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Ginger for Nausea Relief


Updated June 04, 2014

Written or reviewed by a board-certified physician. See About.com's Medical Review Board.

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Ginger has long been a popular remedy for nausea, a type of stomach upset that often results from morning sickness, motion sickness, chemotherapy, food poisoning, migraines, and the use of certain medications. Many people use ginger supplements when treating nausea, although fresh, dried, and crystallized ginger may also help soothe nausea when consumed as foods or spices.

While it's not known how ginger might ease nausea, some scientists suspect that certain chemicals found in ginger may influence the nervous system, stomach, and intestines to help reduce nausea.

The Science Behind Ginger and Nausea

The National Institutes of Health (NIH) lists ginger supplements as "possibly effective" for preventing morning sickness and controlling post-surgery nausea. Indeed, a 2005 report from Obstetrics and Gynecology analyzed six clinical trials (with a total of 675 participants) and found that ginger was superior to a placebo and similar to vitamin B6 in relieving nausea and vomiting during pregnancy.

In addition, in a 2006 report from the American Journal of Obstetrics and Gynecology, investigators sized up five clinical trials (with a total of 363 patients) and concluded that taking ginger is more effective than placebo for post-surgery nausea and vomiting.

On the other hand, the NIH classifies ginger supplements as "possibly ineffective" for preventing motion sickness and seasickness. Although several small studies suggest that ginger supplements may prevent or treat motion sickness to some degree, other research shows that ginger supplements are of little value in protecting against motion sickness.

When Should You Use Ginger for Nausea?

While ginger is generally considered safe for most people, it may cause some mild side effects (including heartburn, diarrhea, and stomach discomfort). In addition, it's important to take caution when using ginger in combination with other medications. For instance, combining ginger supplements with blood-thinning drugs may increase risk of bleeding, while mixing ginger supplements with diabetes medications may decrease blood sugar.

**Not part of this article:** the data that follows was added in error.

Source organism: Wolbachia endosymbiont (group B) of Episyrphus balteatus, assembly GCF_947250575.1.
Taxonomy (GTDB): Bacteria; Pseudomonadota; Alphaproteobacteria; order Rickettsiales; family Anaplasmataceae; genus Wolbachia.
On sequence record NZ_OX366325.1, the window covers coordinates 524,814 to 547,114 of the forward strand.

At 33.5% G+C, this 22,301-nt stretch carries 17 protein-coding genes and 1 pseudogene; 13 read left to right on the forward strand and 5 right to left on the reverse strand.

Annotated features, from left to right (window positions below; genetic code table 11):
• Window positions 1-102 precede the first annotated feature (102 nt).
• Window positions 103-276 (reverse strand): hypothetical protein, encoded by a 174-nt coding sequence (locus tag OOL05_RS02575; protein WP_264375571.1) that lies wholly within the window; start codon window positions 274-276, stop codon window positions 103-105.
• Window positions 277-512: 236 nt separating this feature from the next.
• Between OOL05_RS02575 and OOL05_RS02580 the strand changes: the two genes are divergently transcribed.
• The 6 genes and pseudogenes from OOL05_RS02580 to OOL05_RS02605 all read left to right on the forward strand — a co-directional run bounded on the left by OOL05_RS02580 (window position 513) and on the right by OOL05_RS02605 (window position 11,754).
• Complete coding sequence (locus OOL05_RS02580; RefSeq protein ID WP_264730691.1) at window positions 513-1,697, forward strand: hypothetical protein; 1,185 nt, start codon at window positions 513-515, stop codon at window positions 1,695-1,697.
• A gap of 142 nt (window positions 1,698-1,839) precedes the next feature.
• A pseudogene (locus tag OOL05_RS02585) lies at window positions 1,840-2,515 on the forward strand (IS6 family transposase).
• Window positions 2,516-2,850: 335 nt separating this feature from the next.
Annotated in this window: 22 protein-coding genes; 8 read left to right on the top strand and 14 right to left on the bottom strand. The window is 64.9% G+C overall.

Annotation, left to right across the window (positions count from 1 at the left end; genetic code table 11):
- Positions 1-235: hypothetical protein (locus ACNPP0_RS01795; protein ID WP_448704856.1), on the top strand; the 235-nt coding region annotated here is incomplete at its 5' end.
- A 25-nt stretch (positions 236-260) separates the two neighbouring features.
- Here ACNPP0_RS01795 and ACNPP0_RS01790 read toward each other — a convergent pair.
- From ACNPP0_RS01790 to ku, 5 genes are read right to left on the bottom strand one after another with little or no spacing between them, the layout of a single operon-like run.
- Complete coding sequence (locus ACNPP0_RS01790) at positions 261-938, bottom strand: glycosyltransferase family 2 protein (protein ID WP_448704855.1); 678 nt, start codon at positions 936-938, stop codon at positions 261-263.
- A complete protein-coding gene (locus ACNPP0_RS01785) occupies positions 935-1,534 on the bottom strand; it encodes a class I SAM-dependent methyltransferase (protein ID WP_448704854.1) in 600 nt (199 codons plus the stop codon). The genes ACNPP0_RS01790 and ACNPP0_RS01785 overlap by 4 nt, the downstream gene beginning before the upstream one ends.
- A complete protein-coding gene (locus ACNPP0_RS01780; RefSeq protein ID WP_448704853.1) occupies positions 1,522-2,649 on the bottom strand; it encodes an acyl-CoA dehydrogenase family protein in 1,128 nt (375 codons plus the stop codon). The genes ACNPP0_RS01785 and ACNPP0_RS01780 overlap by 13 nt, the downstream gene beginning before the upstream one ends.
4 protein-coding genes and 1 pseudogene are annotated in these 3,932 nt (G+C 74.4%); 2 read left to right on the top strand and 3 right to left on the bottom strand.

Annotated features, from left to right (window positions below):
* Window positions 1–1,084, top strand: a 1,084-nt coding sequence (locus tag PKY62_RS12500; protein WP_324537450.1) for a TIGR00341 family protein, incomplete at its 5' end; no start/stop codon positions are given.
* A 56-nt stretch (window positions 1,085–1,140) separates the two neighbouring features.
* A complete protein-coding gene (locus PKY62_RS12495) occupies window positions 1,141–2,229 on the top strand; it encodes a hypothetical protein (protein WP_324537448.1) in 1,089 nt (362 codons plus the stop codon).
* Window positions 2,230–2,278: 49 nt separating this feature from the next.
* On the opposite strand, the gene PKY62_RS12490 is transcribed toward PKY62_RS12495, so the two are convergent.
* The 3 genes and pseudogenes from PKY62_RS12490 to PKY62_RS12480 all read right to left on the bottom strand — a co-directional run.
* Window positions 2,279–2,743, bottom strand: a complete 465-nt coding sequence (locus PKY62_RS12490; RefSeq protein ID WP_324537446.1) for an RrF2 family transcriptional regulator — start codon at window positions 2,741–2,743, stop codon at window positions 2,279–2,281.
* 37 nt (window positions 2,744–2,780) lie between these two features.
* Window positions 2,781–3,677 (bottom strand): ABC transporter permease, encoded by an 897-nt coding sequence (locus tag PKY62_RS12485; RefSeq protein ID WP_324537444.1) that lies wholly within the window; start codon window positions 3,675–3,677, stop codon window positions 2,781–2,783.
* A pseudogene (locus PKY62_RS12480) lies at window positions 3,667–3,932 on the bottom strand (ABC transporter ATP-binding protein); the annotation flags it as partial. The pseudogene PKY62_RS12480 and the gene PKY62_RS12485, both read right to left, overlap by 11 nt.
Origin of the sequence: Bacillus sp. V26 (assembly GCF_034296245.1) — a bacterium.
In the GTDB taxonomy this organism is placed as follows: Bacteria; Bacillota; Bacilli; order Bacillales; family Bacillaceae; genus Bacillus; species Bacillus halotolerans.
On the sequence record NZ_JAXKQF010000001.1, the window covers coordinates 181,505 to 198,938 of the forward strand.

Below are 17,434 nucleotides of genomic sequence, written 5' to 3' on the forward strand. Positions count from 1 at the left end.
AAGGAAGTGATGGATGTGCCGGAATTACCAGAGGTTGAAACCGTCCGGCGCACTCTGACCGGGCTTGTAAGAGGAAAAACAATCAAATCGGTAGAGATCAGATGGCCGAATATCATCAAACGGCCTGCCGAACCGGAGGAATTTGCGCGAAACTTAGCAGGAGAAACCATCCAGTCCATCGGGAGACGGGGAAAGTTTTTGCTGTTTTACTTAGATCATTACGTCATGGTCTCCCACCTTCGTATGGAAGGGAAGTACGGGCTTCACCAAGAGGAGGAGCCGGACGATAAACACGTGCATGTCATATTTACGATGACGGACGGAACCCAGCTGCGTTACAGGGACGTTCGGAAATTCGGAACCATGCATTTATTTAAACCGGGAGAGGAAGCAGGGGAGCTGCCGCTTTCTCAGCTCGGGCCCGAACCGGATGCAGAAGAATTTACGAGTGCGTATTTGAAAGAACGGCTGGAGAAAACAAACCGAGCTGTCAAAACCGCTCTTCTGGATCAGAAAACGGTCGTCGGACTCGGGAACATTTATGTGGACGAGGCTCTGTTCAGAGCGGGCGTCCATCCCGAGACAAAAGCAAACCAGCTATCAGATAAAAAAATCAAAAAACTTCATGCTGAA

If you're considering the use of ginger supplements in treatment of a chronic health problem (or during chemotherapy), make sure to consult your physician before starting your supplement regimen.


Borrelli F, Capasso R, Aviello G, Pittler MH, Izzo AA. "Effectiveness and safety of ginger in the treatment of pregnancy-induced nausea and vomiting." Obstet Gynecol. 2005 Apr;105(4):849-56.

Chaiyakunapruk N, Kitikannakorn N, Nathisuwan S, Leeprakobboon K, Leelasettagool C. "The efficacy of ginger for the prevention of postoperative nausea and vomiting: a meta-analysis." Am J Obstet Gynecol. 2006 Jan;194(1):95-9.

Ernst E, Pittler MH. "Efficacy of ginger for nausea and vomiting: a systematic review of randomized clinical trials." Br J Anaesth. 2000 Mar;84(3):367-71.

Holtmann S, Clarke AH, Scherer H, Höhn M. "The anti-motion sickness mechanism of ginger. A comparative study with placebo and dimenhydrinate." Acta Otolaryngol. 1989 Sep-Oct;108(3-4):168-74.

Lien HC, Sun WM, Chen YH, Kim H, Hasler W, Owyang C. "Effects of ginger on motion sickness and gastric slow-wave dysrhythmias induced by circular vection." Am J Physiol Gastrointest Liver Physiol. 2003 Mar;284(3):G481-9.

National Institutes of Health. "Ginger: MedlinePlus Supplements". September 2010.

National Institutes of Health. "Nausea and Vomiting: MedlinePlus". November 2010.

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